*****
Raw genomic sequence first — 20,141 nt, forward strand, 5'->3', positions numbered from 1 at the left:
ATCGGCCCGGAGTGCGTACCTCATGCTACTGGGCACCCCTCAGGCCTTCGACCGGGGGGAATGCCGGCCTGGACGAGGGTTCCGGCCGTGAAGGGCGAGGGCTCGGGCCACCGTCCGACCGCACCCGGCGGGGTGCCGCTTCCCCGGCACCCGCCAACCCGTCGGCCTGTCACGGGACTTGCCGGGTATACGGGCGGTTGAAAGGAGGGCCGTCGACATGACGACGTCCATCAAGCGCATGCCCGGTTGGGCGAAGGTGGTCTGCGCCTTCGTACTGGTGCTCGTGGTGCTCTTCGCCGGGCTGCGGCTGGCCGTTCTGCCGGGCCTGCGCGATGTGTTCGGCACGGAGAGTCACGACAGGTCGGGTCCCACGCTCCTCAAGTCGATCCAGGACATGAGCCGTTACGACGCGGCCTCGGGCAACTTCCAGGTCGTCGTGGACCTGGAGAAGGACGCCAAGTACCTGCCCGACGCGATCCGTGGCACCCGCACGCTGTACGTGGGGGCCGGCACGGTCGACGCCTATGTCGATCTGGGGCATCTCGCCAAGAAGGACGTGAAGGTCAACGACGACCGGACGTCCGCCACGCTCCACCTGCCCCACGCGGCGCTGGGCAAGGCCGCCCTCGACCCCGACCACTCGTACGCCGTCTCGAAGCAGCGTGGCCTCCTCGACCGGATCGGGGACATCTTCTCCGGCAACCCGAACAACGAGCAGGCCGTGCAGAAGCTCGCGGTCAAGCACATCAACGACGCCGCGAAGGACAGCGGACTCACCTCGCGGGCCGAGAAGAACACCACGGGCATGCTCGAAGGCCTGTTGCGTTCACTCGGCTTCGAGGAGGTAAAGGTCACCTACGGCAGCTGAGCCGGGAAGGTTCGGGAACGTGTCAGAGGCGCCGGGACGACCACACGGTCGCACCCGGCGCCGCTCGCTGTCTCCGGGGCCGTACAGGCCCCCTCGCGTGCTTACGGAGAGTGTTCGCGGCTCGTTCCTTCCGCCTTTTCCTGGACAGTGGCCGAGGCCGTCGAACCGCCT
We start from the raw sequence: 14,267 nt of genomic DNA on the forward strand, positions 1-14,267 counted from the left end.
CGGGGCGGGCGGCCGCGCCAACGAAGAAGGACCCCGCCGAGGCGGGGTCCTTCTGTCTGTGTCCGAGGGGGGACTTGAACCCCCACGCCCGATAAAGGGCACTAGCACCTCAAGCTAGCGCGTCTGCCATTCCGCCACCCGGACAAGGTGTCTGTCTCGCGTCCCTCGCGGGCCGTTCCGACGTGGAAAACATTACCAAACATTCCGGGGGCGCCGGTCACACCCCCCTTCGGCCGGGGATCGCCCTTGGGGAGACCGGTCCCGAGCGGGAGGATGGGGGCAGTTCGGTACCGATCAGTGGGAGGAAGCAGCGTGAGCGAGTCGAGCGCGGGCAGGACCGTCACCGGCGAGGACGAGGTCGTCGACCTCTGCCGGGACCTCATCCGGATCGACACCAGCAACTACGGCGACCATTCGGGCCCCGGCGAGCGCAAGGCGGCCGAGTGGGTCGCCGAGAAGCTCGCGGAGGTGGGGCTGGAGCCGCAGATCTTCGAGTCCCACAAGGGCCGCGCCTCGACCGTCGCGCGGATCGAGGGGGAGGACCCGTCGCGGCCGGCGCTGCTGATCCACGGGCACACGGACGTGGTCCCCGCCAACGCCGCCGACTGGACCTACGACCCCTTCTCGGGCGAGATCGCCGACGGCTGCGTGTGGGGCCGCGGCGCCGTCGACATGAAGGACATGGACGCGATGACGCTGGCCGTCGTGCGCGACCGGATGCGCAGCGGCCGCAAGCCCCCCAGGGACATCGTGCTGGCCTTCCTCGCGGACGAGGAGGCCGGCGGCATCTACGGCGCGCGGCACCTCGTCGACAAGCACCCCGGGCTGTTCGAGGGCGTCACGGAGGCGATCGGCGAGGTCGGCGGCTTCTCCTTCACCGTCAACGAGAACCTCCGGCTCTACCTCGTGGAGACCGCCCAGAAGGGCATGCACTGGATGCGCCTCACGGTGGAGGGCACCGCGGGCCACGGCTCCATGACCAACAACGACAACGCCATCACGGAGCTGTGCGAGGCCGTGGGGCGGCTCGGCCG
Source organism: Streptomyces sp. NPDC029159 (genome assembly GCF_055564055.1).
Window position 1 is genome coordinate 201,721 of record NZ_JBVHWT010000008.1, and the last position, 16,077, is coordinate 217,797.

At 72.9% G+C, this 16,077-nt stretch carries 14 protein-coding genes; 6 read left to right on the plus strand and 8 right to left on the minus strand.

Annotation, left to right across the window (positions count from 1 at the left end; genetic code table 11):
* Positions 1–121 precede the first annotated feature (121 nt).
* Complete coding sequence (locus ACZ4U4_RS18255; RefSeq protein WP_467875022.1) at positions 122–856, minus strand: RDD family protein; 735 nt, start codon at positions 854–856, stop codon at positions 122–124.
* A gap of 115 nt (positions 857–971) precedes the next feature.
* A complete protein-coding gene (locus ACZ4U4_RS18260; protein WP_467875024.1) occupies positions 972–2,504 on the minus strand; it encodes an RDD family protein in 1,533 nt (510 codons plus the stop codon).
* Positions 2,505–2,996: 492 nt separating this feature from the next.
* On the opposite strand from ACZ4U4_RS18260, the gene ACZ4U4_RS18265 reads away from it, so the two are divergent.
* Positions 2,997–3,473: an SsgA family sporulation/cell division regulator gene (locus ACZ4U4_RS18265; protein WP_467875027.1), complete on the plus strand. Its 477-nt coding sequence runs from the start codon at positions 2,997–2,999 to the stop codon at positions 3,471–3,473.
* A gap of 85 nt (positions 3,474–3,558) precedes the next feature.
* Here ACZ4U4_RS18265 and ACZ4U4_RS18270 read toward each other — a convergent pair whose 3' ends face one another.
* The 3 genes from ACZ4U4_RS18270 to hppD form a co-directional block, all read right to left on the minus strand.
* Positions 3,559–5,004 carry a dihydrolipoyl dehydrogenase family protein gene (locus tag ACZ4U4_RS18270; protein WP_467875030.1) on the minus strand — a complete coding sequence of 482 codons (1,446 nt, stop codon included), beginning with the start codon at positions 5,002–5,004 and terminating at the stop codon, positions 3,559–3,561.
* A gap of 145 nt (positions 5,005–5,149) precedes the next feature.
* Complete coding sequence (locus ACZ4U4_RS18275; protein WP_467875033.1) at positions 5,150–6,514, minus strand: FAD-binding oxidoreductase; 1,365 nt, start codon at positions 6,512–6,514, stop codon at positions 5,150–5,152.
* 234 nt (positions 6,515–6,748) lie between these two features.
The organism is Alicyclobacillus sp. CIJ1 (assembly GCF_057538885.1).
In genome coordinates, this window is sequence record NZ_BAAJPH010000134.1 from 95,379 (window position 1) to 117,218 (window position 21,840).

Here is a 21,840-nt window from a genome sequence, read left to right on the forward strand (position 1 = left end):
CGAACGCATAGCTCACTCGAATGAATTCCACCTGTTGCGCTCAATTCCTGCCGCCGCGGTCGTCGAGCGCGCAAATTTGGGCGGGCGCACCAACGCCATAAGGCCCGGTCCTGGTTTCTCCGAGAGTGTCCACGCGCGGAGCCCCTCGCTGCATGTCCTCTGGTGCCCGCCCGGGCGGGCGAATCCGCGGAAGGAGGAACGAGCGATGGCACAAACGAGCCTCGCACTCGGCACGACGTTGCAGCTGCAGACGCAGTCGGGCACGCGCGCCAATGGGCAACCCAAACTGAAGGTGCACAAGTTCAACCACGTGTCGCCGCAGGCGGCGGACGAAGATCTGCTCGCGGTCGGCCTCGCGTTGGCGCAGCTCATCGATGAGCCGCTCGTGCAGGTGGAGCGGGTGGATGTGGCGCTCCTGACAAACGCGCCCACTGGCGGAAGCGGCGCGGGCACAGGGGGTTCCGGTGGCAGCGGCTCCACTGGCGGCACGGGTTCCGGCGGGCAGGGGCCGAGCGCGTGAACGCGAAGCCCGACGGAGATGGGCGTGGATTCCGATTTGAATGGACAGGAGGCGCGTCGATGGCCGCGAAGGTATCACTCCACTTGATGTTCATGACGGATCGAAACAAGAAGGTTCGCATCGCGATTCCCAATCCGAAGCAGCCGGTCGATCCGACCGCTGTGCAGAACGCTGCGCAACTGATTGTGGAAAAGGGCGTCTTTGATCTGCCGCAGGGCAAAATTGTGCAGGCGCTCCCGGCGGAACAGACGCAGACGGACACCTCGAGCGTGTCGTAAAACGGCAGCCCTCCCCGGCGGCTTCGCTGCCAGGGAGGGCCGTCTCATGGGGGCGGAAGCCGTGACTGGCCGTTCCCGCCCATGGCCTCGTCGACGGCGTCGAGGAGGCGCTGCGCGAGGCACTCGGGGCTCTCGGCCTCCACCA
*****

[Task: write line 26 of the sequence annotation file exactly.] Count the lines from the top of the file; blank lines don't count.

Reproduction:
CGAACGCATAGCTCACTCGAATGAATTCCACCTGTTGCGCTCAATTCCTGCCGCCGCGGTCGTCGAGCGCGCAAATTTGGGCGGGCGCACCAACGCCATAAGGCCCGGTCCTGGTTTCTCCGAGAGTGTCCACGCGCGGAGCCCCTCGCTGCATGTCCTCTGGTGCCCGCCCGGGCGGGCGAATCCGCGGAAGGAGGAACGAGCGATGGCACAAACGAGCCTCGCACTCGGCACGACGTTGCAGCTGCAGACGCAGTCGGGCACGCGCGCCAATGGGCAACCCAAACTGAAGGTGCACAAGTTCAACCACGTGTCGCCGCAGGCGGCGGACGAAGATCTGCTCGCGGTCGGCCTCGCGTTGGCGCAGCTCATCGATGAGCCGCTCGTGCAGGTGGAGCGGGTGGATGTGGCGCTCCTGACAAACGCGCCCACTGGCGGAAGCGGCGCGGGCACAGGGGGTTCCGGTGGCAGCGGCTCCACTGGCGGCACGGGTTCCGGCGGGCAGGGGCCGAGCGCGTGAACGCGAAGCCCGACGGAGATGGGCGTGGATTCCGATTTGAATGGACAGGAGGCGCGTCGATGGCCGCGAAGGTATCACTCCACTTGATGTTCATGACGGATCGAAACAAGAAGGTTCGCATCGCGATTCCCAATCCGAAGCAGCCGGTCGATCCGACCGCTGTGCAGAACGCTGCGCAACTGATTGTGGAAAAGGGCGTCTTTGATCTGCCGCAGGGCAAAATTGTGCAGGCGCTCCCGGCGGAACAGACGCAGACGGACACCTCGAGCGTGTCGTAAAACGGCAGCCCTCCCCGGCGGCTTCGCTGCCAGGGAGGGCCGTCTCATGGGGGCGGAAGCCGTGACTGGCCGTTCCCGCCCATGGCCTCGTCGACGGCGTCGAGGAGGCGCTGCGCGAGGCACTCGGGGCTCTCGGCCTCCACCA